|Summary: Investors have shunned gearing to invest in shares despite a buoyant stock market offering excellent returns. As investors regain confidence, however, we are likely to see a rebound in conservative gearing strategies – of which two popular products are CBA instalments and “MINI” warrants.|
|Key take-out: With financing costs of 5% and a market offering dividend yields above 5%, its clear there are opportunities in the instalment sector. So long as instalment warrants are used as part of a well-diversified portfolio, they can provide a valuable addition to the investment mix.|
|Key beneficiaries: General investors. Category: Investment strategy|
One of the remarkable factors of our current buoyant stock market is the resistance to gearing, for a generation Australian share investors commonly geared into shares.
By the end of 2013-14 we have seen two consecutive calendar years of 20% plus returns on the ASX Accumulation indices and, with the market up roughly 6.5% and dividends offering more than 4% on top of that this financial year, we are looking again at double-figure returns for the ASX.
As investors regain confidence in the market we are most likely to see a rebound in conservative gearing strategies. One of the most common of these strategies is ‘instalment’ based products popularized by the federal government some years ago when it was introduced in the later tranches of the Telstra privatisation.
When the RBA sets interest rates at low levels it’s a signal that they want investors to borrow to purchase assets. It’s a subsidy for taking risk and a deliberate stimulation of the economy, and typically represents an opportunity for share investors. In this review I’m going to take two increasingly popular products as examples – not as recommendations – to illustrate what is possible. We look at the new CBA instalments and their close cousin, “MINI” warrants issued by Citibank.
As regular Eureka readers will be aware, instalment warrants involve a loan from their issuer which is secured only against the share held within the instalment structure. Repayment of the instalment warrant loan is optional but can be made at any time by paying the final instalment.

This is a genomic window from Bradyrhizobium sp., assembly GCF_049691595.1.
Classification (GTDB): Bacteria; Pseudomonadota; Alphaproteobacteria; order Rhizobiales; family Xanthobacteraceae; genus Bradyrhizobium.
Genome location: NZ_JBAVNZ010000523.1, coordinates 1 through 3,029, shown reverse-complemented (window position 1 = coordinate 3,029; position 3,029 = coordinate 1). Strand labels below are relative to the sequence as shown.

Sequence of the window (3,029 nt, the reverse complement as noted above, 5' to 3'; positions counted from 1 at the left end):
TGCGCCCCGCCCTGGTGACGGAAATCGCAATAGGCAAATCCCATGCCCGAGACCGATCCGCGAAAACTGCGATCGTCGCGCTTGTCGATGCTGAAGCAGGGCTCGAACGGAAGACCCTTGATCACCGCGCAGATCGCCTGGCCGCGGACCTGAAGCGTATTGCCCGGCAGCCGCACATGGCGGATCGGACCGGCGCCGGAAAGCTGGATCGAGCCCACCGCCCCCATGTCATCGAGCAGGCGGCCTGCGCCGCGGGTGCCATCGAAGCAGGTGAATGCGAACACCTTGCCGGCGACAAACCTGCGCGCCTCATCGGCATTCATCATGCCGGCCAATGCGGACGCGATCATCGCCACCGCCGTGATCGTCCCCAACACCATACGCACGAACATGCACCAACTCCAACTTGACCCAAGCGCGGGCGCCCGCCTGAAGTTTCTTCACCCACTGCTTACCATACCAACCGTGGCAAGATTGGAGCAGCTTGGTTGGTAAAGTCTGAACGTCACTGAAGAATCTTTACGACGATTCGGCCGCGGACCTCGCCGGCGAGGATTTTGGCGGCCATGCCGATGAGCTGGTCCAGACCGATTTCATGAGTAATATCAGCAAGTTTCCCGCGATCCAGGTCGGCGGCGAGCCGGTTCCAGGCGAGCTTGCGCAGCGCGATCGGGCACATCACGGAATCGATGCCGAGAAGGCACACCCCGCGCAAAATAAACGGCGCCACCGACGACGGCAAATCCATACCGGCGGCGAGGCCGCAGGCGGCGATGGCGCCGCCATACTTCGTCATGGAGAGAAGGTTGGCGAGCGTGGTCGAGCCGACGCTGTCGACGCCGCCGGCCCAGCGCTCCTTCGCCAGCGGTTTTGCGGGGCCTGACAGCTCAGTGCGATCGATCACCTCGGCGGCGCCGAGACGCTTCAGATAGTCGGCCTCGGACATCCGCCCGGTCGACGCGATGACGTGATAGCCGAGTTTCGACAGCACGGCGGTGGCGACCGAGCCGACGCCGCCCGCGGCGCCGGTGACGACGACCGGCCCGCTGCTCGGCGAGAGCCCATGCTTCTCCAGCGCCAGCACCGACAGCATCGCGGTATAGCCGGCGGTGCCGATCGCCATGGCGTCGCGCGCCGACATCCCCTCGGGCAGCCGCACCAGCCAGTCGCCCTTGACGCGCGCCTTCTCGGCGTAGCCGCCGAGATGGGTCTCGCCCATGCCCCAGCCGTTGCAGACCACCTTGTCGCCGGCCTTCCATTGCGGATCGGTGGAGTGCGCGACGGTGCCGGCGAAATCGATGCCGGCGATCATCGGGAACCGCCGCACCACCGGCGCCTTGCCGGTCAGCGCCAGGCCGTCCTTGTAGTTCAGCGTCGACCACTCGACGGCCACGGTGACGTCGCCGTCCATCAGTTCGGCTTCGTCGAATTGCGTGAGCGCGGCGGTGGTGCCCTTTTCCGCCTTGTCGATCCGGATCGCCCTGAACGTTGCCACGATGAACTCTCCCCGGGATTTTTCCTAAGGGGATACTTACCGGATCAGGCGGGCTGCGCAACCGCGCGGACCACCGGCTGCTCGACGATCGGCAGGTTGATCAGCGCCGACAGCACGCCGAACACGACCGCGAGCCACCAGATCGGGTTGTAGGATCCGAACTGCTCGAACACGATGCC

How instalment warrants work
When you buy an instalment you’ve effectively locked in the purchase price of the share, at the same time as gaining access to all dividends and franking credits it pays whilst you hold the instalment. Instalments do involve a loan but because the loan doesn’t have to be repaid, instalments are permitted under super fund regulations (for those who are interested, the relevant provision is section 67A of the Superannuation Industry Supervision Act).
Although the range of issuers of instalments has narrowed since the GFC, institutions like CBA are active providers of instalments. Taking advantage of historically low interest rates, CBA issues instalments over most ASX “blue chip” stocks with overall interest charges around 5% per annum for most of its products with gearing levels around 50%. These interest costs include the cost of protection inherent within the instalment – instalment issuers cover their risk (i.e. that the loan is not repaid and they’re left holding the stock) through buying a “put option” which they charge investors for by adding its cost to the interest rate payable on the instalment.